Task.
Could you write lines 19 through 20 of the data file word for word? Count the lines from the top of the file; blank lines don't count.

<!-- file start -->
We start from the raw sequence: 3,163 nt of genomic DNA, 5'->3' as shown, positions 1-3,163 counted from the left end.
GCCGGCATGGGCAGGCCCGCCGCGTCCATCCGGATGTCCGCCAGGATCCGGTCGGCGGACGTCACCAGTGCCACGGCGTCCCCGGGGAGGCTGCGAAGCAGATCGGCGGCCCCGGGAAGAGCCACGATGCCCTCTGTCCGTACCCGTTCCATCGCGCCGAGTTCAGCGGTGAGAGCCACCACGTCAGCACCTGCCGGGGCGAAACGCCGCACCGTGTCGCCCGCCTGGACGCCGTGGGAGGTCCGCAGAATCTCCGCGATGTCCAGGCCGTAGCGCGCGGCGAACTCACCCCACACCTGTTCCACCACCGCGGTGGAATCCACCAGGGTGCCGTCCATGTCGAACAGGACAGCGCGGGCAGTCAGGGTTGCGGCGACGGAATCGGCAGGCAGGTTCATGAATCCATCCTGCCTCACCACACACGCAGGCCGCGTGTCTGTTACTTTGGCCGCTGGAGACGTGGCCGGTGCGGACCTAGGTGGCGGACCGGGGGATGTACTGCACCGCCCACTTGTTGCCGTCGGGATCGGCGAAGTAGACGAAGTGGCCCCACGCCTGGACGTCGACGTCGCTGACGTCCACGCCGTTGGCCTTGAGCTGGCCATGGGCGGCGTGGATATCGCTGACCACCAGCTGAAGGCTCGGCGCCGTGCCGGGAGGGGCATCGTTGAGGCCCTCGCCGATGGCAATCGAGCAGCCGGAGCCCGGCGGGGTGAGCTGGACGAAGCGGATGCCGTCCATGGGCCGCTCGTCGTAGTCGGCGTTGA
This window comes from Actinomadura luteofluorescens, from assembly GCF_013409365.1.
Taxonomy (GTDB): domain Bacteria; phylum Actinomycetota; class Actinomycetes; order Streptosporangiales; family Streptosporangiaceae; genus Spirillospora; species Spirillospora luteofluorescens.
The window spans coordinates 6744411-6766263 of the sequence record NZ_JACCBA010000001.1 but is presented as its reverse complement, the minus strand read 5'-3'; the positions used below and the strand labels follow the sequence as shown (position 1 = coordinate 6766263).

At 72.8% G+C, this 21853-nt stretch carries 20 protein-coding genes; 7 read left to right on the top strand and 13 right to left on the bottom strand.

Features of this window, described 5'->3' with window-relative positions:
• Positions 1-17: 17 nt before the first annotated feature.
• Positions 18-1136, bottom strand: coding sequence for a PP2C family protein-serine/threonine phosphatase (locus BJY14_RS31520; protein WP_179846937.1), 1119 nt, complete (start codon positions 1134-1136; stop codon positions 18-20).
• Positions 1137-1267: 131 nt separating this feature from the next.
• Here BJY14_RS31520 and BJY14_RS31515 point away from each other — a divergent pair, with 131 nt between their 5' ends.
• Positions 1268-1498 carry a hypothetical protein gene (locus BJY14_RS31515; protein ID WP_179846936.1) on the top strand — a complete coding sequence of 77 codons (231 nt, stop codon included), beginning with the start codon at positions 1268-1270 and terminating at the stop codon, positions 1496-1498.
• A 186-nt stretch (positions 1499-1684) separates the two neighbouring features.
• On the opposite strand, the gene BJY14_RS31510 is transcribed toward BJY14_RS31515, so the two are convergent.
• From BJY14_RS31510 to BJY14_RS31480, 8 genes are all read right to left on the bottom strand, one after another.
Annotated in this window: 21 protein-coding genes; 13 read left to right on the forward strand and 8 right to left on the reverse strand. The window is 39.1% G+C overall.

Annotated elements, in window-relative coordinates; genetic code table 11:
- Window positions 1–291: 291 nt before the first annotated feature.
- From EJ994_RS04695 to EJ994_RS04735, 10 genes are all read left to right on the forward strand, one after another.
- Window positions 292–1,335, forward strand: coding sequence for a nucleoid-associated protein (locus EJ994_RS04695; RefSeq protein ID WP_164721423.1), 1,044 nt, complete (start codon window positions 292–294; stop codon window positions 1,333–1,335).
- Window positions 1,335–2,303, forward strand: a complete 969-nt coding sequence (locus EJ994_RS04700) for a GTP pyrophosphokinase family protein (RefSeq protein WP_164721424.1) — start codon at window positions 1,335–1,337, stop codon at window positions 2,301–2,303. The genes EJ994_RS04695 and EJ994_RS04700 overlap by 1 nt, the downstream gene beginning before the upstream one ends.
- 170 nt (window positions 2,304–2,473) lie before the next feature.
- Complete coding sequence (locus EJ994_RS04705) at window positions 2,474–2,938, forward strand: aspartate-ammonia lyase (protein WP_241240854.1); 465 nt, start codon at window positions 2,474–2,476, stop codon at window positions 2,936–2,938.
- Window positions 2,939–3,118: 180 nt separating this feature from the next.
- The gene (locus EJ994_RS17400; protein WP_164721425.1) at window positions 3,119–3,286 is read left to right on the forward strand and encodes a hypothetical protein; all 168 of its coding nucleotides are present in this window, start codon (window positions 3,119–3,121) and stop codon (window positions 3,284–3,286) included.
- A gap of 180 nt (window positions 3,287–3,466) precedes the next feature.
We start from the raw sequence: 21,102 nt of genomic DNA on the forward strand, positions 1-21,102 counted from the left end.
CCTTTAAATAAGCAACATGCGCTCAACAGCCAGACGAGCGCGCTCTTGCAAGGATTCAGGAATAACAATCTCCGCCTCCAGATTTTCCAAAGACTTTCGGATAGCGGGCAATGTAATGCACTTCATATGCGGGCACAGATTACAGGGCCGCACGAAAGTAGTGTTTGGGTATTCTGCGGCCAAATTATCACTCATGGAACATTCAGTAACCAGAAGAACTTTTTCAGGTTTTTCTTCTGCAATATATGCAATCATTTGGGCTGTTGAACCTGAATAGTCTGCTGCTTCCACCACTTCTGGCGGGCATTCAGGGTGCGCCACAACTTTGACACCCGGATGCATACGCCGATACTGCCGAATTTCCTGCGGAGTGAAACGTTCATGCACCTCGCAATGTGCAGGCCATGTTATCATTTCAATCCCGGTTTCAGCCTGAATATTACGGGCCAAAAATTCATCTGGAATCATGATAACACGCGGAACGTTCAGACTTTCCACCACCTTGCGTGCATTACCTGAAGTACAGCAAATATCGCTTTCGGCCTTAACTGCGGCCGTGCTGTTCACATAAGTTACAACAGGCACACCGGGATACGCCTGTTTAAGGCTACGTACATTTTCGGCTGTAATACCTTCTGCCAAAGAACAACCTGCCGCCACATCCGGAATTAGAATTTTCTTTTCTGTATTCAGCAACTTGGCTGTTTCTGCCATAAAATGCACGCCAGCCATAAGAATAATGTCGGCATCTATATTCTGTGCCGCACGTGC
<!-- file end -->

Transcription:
- From EJ994_RS04695 to EJ994_RS04735, 10 genes are all read left to right on the forward strand, one after another.
- Window positions 292–1,335, forward strand: coding sequence for a nucleoid-associated protein (locus EJ994_RS04695; RefSeq protein ID WP_164721423.1), 1,044 nt, complete (start codon window positions 292–294; stop codon window positions 1,333–1,335).